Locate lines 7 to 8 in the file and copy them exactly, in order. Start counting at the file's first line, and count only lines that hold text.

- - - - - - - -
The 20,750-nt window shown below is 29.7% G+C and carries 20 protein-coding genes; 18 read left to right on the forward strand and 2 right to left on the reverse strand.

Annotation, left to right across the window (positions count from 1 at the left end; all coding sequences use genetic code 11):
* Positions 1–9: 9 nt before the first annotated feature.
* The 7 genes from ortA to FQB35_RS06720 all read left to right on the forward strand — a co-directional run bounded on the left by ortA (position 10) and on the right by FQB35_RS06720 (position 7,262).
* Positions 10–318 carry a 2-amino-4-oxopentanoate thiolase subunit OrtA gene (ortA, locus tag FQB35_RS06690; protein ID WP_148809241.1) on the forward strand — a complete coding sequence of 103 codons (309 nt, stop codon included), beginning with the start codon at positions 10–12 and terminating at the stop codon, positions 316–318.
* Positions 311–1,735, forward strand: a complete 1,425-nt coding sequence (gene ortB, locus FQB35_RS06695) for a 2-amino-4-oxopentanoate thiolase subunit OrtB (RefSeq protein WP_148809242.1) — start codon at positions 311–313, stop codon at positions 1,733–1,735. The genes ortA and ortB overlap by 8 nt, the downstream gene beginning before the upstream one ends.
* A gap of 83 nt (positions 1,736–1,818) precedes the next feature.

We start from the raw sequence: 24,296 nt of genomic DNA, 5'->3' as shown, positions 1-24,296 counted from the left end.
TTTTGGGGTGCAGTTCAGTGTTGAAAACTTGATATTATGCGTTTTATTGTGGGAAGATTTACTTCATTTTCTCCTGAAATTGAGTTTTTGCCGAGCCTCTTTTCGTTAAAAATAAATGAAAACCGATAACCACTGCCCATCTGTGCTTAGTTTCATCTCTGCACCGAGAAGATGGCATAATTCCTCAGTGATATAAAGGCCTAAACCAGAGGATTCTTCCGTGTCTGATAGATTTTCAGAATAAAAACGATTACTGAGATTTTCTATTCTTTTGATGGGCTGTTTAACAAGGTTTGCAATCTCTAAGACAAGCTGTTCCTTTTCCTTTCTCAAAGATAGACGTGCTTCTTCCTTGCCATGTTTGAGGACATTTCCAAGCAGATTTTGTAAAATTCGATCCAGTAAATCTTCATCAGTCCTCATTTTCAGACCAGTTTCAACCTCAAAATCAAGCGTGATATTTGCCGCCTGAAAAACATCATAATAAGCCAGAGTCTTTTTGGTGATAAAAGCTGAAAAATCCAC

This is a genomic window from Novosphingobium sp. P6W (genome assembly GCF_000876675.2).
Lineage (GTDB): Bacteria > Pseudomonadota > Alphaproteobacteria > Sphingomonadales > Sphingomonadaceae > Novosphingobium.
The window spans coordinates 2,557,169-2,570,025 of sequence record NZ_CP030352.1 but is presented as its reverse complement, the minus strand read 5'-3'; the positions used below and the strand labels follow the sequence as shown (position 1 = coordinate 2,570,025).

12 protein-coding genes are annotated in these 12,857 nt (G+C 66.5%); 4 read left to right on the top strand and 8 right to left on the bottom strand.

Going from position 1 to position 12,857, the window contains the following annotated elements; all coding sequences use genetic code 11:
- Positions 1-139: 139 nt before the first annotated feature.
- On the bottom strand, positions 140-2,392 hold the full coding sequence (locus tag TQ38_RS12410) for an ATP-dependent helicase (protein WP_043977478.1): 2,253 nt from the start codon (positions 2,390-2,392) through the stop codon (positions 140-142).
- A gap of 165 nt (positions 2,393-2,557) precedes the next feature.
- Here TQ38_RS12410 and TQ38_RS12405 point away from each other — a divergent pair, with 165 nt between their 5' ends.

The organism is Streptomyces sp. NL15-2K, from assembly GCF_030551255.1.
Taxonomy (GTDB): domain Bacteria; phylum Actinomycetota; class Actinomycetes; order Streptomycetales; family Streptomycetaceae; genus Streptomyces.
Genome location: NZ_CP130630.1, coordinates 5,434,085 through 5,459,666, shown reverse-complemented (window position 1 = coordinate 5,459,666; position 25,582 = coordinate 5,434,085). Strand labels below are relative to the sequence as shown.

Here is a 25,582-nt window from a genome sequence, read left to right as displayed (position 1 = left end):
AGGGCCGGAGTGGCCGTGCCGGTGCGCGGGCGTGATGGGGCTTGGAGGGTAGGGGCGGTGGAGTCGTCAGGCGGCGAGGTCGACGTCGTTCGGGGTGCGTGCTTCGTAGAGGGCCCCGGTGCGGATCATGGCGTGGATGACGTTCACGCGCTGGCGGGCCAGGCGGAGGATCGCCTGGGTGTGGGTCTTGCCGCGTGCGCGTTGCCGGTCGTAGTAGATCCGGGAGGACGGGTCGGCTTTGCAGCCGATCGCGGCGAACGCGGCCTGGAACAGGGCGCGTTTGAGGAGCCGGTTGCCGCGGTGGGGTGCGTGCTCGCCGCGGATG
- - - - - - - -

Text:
* A gap of 83 nt (positions 1,736–1,818) precedes the next feature.

We start from the raw sequence: 24,296 nt of genomic DNA, 5'->3' as shown, positions 1-24,296 counted from the left end.